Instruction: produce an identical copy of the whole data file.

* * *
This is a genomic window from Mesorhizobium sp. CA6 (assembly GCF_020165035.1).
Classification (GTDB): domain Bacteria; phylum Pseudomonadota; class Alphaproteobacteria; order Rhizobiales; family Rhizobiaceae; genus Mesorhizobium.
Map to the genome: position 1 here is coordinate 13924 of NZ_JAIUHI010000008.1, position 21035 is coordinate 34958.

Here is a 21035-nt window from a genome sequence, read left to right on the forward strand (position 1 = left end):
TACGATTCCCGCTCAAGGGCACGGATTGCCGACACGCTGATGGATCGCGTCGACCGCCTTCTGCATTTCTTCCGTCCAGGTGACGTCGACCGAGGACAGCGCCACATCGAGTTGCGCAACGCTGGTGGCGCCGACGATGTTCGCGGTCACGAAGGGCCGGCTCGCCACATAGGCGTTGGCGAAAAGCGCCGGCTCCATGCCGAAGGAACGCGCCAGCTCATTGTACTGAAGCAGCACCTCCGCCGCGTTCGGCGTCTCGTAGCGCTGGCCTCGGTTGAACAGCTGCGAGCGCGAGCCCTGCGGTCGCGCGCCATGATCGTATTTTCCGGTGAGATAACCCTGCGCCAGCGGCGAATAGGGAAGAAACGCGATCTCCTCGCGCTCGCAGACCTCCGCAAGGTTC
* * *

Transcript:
This is a genomic window from Mesorhizobium sp. CA6 (assembly GCF_020165035.1).
Classification (GTDB): domain Bacteria; phylum Pseudomonadota; class Alphaproteobacteria; order Rhizobiales; family Rhizobiaceae; genus Mesorhizobium.
Map to the genome: position 1 here is coordinate 13924 of NZ_JAIUHI010000008.1, position 21035 is coordinate 34958.

Here is a 21035-nt window from a genome sequence, read left to right on the forward strand (position 1 = left end):
TACGATTCCCGCTCAAGGGCACGGATTGCCGACACGCTGATGGATCGCGTCGACCGCCTTCTGCATTTCTTCCGTCCAGGTGACGTCGACCGAGGACAGCGCCACATCGAGTTGCGCAACGCTGGTGGCGCCGACGATGTTCGCGGTCACGAAGGGCCGGCTCGCCACATAGGCGTTGGCGAAAAGCGCCGGCTCCATGCCGAAGGAACGCGCCAGCTCATTGTACTGAAGCAGCACCTCCGCCGCGTTCGGCGTCTCGTAGCGCTGGCCTCGGTTGAACAGCTGCGAGCGCGAGCCCTGCGGTCGCGCGCCATGATCGTATTTTCCGGTGAGATAACCCTGCGCCAGCGGCGAATAGGGAAGAAACGCGATCTCCTCGCGCTCGCAGACCTCCGCAAGGTTC